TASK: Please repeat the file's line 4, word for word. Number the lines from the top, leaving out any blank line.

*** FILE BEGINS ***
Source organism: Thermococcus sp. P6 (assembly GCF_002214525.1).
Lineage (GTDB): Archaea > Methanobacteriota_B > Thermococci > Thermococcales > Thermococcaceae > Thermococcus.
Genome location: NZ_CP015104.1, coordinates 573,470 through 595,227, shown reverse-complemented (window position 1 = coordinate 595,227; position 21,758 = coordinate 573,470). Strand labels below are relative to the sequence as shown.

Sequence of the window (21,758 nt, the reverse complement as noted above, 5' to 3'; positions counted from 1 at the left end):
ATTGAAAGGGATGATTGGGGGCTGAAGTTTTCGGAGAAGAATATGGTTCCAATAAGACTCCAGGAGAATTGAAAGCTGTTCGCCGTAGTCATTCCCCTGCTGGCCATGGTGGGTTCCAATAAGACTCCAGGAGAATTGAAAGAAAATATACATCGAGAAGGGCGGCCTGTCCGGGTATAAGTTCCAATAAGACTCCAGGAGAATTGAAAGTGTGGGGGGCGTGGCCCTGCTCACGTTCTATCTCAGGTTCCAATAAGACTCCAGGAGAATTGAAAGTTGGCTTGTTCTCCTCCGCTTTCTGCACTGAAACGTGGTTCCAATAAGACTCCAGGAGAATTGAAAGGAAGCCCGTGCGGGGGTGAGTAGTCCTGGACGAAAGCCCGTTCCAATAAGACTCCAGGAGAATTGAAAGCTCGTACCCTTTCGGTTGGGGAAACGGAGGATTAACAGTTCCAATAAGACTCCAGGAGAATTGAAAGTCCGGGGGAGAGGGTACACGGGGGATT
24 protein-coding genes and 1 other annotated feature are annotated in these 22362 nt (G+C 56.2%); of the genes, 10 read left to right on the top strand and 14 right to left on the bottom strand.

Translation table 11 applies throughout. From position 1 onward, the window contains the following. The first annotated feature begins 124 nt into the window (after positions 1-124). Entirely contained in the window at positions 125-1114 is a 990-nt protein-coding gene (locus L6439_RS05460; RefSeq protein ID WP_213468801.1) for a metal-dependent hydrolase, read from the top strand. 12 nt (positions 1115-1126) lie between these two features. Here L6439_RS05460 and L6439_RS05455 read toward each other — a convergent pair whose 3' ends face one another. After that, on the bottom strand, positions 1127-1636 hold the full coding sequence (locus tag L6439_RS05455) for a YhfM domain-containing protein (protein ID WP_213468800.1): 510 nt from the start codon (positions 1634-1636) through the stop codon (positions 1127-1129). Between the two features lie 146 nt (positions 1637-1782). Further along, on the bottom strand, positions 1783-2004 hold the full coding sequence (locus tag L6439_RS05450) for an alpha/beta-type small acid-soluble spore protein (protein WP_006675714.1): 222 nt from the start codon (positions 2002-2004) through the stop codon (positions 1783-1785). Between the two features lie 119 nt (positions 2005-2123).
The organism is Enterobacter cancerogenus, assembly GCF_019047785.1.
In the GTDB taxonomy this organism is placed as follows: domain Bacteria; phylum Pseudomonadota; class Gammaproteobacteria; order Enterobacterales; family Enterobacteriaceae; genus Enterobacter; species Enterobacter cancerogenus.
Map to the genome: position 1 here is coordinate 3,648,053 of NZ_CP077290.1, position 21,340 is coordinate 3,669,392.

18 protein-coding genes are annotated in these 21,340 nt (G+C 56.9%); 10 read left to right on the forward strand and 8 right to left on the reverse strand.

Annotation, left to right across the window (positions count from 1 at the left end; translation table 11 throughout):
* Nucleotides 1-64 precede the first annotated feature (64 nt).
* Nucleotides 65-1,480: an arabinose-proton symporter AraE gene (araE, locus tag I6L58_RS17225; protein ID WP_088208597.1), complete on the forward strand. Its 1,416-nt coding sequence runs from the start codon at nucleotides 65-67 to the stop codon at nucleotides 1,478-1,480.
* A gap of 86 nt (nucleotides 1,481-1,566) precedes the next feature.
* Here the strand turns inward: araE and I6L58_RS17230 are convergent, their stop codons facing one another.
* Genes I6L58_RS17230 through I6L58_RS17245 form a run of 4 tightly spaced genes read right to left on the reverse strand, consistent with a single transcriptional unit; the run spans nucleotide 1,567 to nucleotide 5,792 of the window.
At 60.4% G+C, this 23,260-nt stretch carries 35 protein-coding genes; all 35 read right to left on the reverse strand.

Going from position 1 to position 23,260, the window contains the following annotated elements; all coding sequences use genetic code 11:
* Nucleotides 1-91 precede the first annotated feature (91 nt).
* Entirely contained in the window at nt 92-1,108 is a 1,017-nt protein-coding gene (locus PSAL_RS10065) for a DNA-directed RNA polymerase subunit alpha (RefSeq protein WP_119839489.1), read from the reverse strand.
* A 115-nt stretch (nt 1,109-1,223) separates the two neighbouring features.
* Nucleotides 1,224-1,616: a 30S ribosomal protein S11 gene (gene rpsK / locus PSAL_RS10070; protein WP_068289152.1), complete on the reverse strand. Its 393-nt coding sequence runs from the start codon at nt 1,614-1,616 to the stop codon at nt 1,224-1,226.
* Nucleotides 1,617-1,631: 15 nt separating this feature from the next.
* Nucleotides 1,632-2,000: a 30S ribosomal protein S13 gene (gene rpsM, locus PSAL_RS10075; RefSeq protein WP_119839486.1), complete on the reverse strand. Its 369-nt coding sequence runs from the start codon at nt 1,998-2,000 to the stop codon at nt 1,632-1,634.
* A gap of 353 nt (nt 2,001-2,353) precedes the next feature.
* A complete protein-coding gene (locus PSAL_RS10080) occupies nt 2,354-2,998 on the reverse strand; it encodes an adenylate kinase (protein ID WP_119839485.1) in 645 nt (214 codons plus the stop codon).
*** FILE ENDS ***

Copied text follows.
Sequence of the window (21,758 nt, the reverse complement as noted above, 5' to 3'; positions counted from 1 at the left end):